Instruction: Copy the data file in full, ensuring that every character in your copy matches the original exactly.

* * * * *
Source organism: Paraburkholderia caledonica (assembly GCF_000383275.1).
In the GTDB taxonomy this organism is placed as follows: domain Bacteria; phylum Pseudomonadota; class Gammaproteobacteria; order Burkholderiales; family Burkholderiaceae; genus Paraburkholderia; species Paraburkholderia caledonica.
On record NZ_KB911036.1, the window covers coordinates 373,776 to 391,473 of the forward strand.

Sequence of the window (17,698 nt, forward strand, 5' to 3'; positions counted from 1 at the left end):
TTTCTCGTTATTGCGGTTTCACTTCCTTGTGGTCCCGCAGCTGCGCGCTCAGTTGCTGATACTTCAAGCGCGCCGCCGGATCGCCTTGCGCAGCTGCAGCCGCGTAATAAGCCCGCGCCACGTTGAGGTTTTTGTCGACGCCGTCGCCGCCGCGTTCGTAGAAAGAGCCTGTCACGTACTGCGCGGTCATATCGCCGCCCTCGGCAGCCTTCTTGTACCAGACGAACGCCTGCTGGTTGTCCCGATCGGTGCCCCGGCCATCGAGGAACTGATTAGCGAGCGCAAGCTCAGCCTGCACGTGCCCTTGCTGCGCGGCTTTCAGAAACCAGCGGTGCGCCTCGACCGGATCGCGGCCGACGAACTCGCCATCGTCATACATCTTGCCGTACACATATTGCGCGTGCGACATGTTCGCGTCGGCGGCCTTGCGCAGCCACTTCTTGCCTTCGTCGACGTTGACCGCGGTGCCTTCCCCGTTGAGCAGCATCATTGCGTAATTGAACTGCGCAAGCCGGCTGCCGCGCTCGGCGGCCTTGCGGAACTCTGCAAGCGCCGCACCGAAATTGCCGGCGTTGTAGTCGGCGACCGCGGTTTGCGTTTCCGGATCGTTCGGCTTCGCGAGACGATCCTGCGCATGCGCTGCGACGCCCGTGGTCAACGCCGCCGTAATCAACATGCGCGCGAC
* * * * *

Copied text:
Source organism: Paraburkholderia caledonica (assembly GCF_000383275.1).
In the GTDB taxonomy this organism is placed as follows: domain Bacteria; phylum Pseudomonadota; class Gammaproteobacteria; order Burkholderiales; family Burkholderiaceae; genus Paraburkholderia; species Paraburkholderia caledonica.
On record NZ_KB911036.1, the window covers coordinates 373,776 to 391,473 of the forward strand.

Sequence of the window (17,698 nt, forward strand, 5' to 3'; positions counted from 1 at the left end):
TTTCTCGTTATTGCGGTTTCACTTCCTTGTGGTCCCGCAGCTGCGCGCTCAGTTGCTGATACTTCAAGCGCGCCGCCGGATCGCCTTGCGCAGCTGCAGCCGCGTAATAAGCCCGCGCCACGTTGAGGTTTTTGTCGACGCCGTCGCCGCCGCGTTCGTAGAAAGAGCCTGTCACGTACTGCGCGGTCATATCGCCGCCCTCGGCAGCCTTCTTGTACCAGACGAACGCCTGCTGGTTGTCCCGATCGGTGCCCCGGCCATCGAGGAACTGATTAGCGAGCGCAAGCTCAGCCTGCACGTGCCCTTGCTGCGCGGCTTTCAGAAACCAGCGGTGCGCCTCGACCGGATCGCGGCCGACGAACTCGCCATCGTCATACATCTTGCCGTACACATATTGCGCGTGCGACATGTTCGCGTCGGCGGCCTTGCGCAGCCACTTCTTGCCTTCGTCGACGTTGACCGCGGTGCCTTCCCCGTTGAGCAGCATCATTGCGTAATTGAACTGCGCAAGCCGGCTGCCGCGCTCGGCGGCCTTGCGGAACTCTGCAAGCGCCGCACCGAAATTGCCGGCGTTGTAGTCGGCGACCGCGGTTTGCGTTTCCGGATCGTTCGGCTTCGCGAGACGATCCTGCGCATGCGCTGCGACGCCCGTGGTCAACGCCGCCGTAATCAACATGCGCGCGAC